The few facts regarding Henry Moss’s life that emerge from the records of these eminent men conflict with one another in puzzling ways. Most intriguing, was Moss a slave or a free black man? Smith asserted that Moss was a slave who bought his freedom with the money he earned displaying himself to the curious public in various American cities. If this version of Moss’s life story was true, then for enslaved Africans, white curiosity was a commodity that could be used to buy that most precious, priceless commodity of freedom. Others describe Moss as a free black who was a veteran of the American Revolutionary War. Rush described Moss as a slave, but the broadside he pasted in his book maintained that Moss was born a free man. As proof, the advertisement mentioned a "certificate given by Capt. JOSEPH HOLD, of Bedford County, Virginia," which states that Moss "was free born."


Fig. 3. Benjamin Rush, painted by Thomas Sully c. 1812-15, courtesy of the American Philosophical Society

Even more confusing are the various explanations proffered for his miraculous change not only of skin color, but also in what people at the time considered significant somatic markers of race such as hair texture. As Rush put it, "[T]he wool which formerly perforated the cuticle has been change into hair." Moss’s most unusual case was cited whenever authors wanted to speculate on the complex and confused topic of the explanation for man’s racial variation. Barton attributed it to another medical "affliction" called Leucaethopia humana; and in the most influential of the works on Moss, Smith used his case to present his theories about the effects of the natural and cultural environment on skin color. Just as Moss aroused controversy regarding his status as free or enslaved, so he transgressed racial categories in ways that Anglo-Americans in the late eighteenth and early nineteenth century found both intriguing and alarming. Like all curiosities, he demanded explanation.

This piece then will focus on providing part of that explanation, not of Moss himself, but of the intense curiosity he generated; not of his medical condition, but of the cultural conditions of the post-Revolutionary United States. Moss captured the imagination of the American people in the very first years of the republic because these new Americans were grappling with the struggle to define the racial identity of the new nation. The idea that environmental factors could change a man’s race was an extremely threatening concept to elite Anglo-Americans residing, as they did, on the far edge of an Atlantic world whose cultural centers were in Europe. Only a few years before, they had formally severed their political affiliation with their "brethren" in Great Britain, the strongest European imperial power of the period. While ties to Britain had come to represent a noose of political and economic oppression during the war years, ties to England were also the cultural and material lifelines for Anglo-American settlers. Many settlers believed that access to fine objects and refined ideas elevated them above the Indians and Africans who were now their near neighbors.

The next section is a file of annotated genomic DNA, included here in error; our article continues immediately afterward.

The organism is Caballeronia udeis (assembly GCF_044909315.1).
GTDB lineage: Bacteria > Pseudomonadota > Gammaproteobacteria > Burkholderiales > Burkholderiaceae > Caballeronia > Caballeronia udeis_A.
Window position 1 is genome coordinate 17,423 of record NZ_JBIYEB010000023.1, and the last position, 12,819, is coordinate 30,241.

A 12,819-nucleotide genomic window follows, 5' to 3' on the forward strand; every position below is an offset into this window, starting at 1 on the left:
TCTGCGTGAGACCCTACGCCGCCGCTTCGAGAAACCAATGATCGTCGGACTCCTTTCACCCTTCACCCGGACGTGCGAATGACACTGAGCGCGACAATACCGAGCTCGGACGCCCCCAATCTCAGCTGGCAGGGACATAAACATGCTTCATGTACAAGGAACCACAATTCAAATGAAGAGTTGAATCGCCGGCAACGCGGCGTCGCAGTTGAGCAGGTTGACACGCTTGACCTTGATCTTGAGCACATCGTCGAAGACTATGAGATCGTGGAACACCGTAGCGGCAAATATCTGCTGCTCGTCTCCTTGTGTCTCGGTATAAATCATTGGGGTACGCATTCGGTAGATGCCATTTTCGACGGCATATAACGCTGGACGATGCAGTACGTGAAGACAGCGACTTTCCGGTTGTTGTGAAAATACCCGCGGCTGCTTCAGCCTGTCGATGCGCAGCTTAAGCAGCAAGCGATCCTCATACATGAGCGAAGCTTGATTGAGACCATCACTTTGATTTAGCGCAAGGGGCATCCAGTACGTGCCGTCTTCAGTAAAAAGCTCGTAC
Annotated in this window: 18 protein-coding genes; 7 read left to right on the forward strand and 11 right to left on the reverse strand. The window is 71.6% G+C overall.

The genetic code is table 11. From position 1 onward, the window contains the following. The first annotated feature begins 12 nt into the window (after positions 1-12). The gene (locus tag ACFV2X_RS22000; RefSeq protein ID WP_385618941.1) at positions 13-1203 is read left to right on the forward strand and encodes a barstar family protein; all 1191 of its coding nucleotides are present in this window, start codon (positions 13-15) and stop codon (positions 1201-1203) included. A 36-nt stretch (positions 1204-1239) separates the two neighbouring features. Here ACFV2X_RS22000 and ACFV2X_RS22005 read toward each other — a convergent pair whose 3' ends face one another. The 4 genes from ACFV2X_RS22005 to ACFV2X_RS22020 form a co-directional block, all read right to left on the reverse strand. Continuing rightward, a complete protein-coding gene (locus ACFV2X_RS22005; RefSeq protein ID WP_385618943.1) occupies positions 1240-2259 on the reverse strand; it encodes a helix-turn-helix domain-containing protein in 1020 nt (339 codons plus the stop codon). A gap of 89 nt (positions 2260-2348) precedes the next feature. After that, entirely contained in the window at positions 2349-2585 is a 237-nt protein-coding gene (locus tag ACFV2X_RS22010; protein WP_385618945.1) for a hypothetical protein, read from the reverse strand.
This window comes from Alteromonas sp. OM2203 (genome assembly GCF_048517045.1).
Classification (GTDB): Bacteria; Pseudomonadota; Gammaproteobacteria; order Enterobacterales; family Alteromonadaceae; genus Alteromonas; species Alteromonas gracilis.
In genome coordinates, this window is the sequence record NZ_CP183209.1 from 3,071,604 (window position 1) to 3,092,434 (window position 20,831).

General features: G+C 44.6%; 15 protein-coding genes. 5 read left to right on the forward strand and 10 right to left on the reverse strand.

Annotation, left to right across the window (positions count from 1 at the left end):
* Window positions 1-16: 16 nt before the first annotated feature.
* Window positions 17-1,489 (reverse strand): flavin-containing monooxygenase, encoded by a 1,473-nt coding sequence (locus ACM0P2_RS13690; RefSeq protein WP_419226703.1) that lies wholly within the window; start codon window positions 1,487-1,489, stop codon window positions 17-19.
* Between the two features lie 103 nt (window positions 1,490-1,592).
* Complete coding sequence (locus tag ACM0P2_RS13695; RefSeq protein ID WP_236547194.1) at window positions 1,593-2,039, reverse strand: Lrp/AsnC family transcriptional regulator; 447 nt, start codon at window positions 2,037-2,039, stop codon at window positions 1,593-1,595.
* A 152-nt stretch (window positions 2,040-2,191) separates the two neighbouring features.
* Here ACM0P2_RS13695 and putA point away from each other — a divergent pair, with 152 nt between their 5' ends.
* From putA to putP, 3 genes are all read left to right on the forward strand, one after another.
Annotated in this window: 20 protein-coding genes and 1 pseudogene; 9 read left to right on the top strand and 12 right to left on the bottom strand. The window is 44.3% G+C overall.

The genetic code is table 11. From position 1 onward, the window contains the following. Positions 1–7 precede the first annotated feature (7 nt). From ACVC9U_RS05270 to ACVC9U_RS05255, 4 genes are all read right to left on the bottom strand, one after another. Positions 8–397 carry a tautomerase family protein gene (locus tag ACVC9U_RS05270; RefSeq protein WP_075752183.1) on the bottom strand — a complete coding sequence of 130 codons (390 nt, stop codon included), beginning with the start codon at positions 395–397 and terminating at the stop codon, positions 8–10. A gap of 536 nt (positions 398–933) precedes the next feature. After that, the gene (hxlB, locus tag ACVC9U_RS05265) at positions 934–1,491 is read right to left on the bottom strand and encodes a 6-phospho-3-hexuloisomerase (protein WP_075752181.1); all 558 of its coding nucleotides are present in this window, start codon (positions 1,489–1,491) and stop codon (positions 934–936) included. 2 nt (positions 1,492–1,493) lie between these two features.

Fig. 4. View of Independence Hall and the State House Yard, by William Birch, 1799, courtesy of the American Philosophical Society

In the years following the Revolution, Americans teetered between the promise of a glorious future as an independent nation and the cultural insecurity held over from their colonial past. Although undeniably proud of their newly won political independence, the former colonials still aspired to many of the European cultural and material standards of refinement and civility. The Founding Fathers placed a great deal of importance on purchasing the proper and most up-to-date furnishings to outfit their bodies, homes, and cities. Aware that many Europeans thought they inhabited the outer edges of civilization, many Americans bristled at signs of disdain at their lack of refinement both personal and material. Taking his cues from the popular imported etiquette books of the period, the young George Washington, in an effort to try to make up for the lack of an English education, painstakingly copied out tenets from Rules of Civility and Decent Behaviour in Company and Conversation. Self-conscious about his lack of British training and desirous for a career in the British military, he wrote out maxims such as "Sleep not when others Speak;" "Put not off your Cloths in the presence of Others;" and "Kill no Vermin as Fleas, lice ticks & c in the Sight of Others." Years later, in the midst of fighting Revolutionary battles, General Washington took time out of his military planning to supervise the purchase of the most fashionable porcelain dishes from Loyalist merchants to decorate his headquarters. Far from being a superfluous detail, the general knew that if the rebels were victorious, he would need to have the proper imported objects befitting a gentleman and a leader of a civilized new nation. Washington understood that fine objects had diplomatic uses, for a fine set of china would help earn the respect of his British counterparts who had treated the colonial militia with very little respect during the French and Indian War. These issues were painfully important to a man who while aspiring to climb the ranks as a British officer experienced discrimination due to his colonial status.